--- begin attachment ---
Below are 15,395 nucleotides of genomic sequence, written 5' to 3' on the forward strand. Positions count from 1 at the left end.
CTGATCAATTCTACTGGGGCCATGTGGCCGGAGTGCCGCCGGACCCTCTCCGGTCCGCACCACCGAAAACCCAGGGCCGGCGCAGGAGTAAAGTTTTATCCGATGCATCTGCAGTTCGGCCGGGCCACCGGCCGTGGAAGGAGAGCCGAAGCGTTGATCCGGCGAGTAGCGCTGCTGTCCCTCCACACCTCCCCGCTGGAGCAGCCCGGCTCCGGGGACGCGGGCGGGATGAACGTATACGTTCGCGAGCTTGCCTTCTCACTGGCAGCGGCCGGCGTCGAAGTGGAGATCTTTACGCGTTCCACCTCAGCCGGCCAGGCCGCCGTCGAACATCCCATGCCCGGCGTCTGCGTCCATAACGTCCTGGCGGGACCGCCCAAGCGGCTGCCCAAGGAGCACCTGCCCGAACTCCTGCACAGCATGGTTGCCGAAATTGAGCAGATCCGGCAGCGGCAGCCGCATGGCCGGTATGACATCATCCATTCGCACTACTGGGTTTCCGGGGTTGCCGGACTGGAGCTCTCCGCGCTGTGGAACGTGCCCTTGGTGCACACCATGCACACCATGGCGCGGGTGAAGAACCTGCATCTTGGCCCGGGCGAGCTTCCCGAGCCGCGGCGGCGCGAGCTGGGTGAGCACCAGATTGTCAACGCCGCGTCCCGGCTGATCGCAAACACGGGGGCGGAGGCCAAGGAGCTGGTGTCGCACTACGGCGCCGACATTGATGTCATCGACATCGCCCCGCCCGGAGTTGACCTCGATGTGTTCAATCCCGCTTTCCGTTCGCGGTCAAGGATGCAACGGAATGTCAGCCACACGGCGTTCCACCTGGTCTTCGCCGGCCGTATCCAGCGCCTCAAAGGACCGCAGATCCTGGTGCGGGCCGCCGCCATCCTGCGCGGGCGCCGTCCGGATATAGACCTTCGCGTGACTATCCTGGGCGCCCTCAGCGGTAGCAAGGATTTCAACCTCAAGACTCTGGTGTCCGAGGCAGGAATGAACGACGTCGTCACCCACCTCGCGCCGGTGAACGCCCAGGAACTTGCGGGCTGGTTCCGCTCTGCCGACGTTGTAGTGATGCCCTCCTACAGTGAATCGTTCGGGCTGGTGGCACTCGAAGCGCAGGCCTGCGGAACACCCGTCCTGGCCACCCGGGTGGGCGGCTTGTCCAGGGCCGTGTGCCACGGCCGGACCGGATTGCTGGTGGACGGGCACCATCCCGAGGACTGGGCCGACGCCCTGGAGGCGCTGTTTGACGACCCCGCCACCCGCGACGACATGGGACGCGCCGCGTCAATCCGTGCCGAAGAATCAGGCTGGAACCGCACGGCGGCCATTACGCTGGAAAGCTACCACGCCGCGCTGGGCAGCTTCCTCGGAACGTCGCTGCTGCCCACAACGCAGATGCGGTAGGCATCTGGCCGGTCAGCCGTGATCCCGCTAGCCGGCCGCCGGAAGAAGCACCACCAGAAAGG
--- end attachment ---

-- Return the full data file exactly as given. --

Below are 15,395 nucleotides of genomic sequence, written 5' to 3' on the forward strand. Positions count from 1 at the left end.
CTGATCAATTCTACTGGGGCCATGTGGCCGGAGTGCCGCCGGACCCTCTCCGGTCCGCACCACCGAAAACCCAGGGCCGGCGCAGGAGTAAAGTTTTATCCGATGCATCTGCAGTTCGGCCGGGCCACCGGCCGTGGAAGGAGAGCCGAAGCGTTGATCCGGCGAGTAGCGCTGCTGTCCCTCCACACCTCCCCGCTGGAGCAGCCCGGCTCCGGGGACGCGGGCGGGATGAACGTATACGTTCGCGAGCTTGCCTTCTCACTGGCAGCGGCCGGCGTCGAAGTGGAGATCTTTACGCGTTCCACCTCAGCCGGCCAGGCCGCCGTCGAACATCCCATGCCCGGCGTCTGCGTCCATAACGTCCTGGCGGGACCGCCCAAGCGGCTGCCCAAGGAGCACCTGCCCGAACTCCTGCACAGCATGGTTGCCGAAATTGAGCAGATCCGGCAGCGGCAGCCGCATGGCCGGTATGACATCATCCATTCGCACTACTGGGTTTCCGGGGTTGCCGGACTGGAGCTCTCCGCGCTGTGGAACGTGCCCTTGGTGCACACCATGCACACCATGGCGCGGGTGAAGAACCTGCATCTTGGCCCGGGCGAGCTTCCCGAGCCGCGGCGGCGCGAGCTGGGTGAGCACCAGATTGTCAACGCCGCGTCCCGGCTGATCGCAAACACGGGGGCGGAGGCCAAGGAGCTGGTGTCGCACTACGGCGCCGACATTGATGTCATCGACATCGCCCCGCCCGGAGTTGACCTCGATGTGTTCAATCCCGCTTTCCGTTCGCGGTCAAGGATGCAACGGAATGTCAGCCACACGGCGTTCCACCTGGTCTTCGCCGGCCGTATCCAGCGCCTCAAAGGACCGCAGATCCTGGTGCGGGCCGCCGCCATCCTGCGCGGGCGCCGTCCGGATATAGACCTTCGCGTGACTATCCTGGGCGCCCTCAGCGGTAGCAAGGATTTCAACCTCAAGACTCTGGTGTCCGAGGCAGGAATGAACGACGTCGTCACCCACCTCGCGCCGGTGAACGCCCAGGAACTTGCGGGCTGGTTCCGCTCTGCCGACGTTGTAGTGATGCCCTCCTACAGTGAATCGTTCGGGCTGGTGGCACTCGAAGCGCAGGCCTGCGGAACACCCGTCCTGGCCACCCGGGTGGGCGGCTTGTCCAGGGCCGTGTGCCACGGCCGGACCGGATTGCTGGTGGACGGGCACCATCCCGAGGACTGGGCCGACGCCCTGGAGGCGCTGTTTGACGACCCCGCCACCCGCGACGACATGGGACGCGCCGCGTCAATCCGTGCCGAAGAATCAGGCTGGAACCGCACGGCGGCCATTACGCTGGAAAGCTACCACGCCGCGCTGGGCAGCTTCCTCGGAACGTCGCTGCTGCCCACAACGCAGATGCGGTAGGCATCTGGCCGGTCAGCCGTGATCCCGCTAGCCGGCCGCCGGAAGAAGCACCACCAGAAAGG